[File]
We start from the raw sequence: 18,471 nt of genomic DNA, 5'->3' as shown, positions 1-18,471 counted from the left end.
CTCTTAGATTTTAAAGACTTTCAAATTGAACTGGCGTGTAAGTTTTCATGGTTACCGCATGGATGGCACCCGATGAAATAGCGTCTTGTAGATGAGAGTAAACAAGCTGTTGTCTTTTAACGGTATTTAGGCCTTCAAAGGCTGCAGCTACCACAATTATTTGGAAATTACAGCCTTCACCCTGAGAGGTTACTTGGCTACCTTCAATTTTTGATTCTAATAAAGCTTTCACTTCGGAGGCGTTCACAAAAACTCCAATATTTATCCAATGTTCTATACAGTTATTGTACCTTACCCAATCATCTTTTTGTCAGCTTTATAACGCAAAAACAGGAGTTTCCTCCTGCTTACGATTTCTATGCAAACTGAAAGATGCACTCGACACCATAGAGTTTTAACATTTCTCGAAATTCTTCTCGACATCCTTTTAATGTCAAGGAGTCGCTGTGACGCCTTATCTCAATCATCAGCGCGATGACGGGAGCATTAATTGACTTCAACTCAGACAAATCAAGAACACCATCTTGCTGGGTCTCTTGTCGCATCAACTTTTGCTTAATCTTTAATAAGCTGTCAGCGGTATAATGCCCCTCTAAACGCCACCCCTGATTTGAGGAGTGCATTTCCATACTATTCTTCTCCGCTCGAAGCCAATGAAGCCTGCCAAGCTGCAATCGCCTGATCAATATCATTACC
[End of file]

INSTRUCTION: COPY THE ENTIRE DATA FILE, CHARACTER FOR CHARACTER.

We start from the raw sequence: 18,471 nt of genomic DNA, 5'->3' as shown, positions 1-18,471 counted from the left end.
CTCTTAGATTTTAAAGACTTTCAAATTGAACTGGCGTGTAAGTTTTCATGGTTACCGCATGGATGGCACCCGATGAAATAGCGTCTTGTAGATGAGAGTAAACAAGCTGTTGTCTTTTAACGGTATTTAGGCCTTCAAAGGCTGCAGCTACCACAATTATTTGGAAATTACAGCCTTCACCCTGAGAGGTTACTTGGCTACCTTCAATTTTTGATTCTAATAAAGCTTTCACTTCGGAGGCGTTCACAAAAACTCCAATATTTATCCAATGTTCTATACAGTTATTGTACCTTACCCAATCATCTTTTTGTCAGCTTTATAACGCAAAAACAGGAGTTTCCTCCTGCTTACGATTTCTATGCAAACTGAAAGATGCACTCGACACCATAGAGTTTTAACATTTCTCGAAATTCTTCTCGACATCCTTTTAATGTCAAGGAGTCGCTGTGACGCCTTATCTCAATCATCAGCGCGATGACGGGAGCATTAATTGACTTCAACTCAGACAAATCAAGAACACCATCTTGCTGGGTCTCTTGTCGCATCAACTTTTGCTTAATCTTTAATAAGCTGTCAGCGGTATAATGCCCCTCTAAACGCCACCCCTGATTTGAGGAGTGCATTTCCATACTATTCTTCTCCGCTCGAAGCCAATGAAGCCTGCCAAGCTGCAATCGCCTGATCAATATCATTACC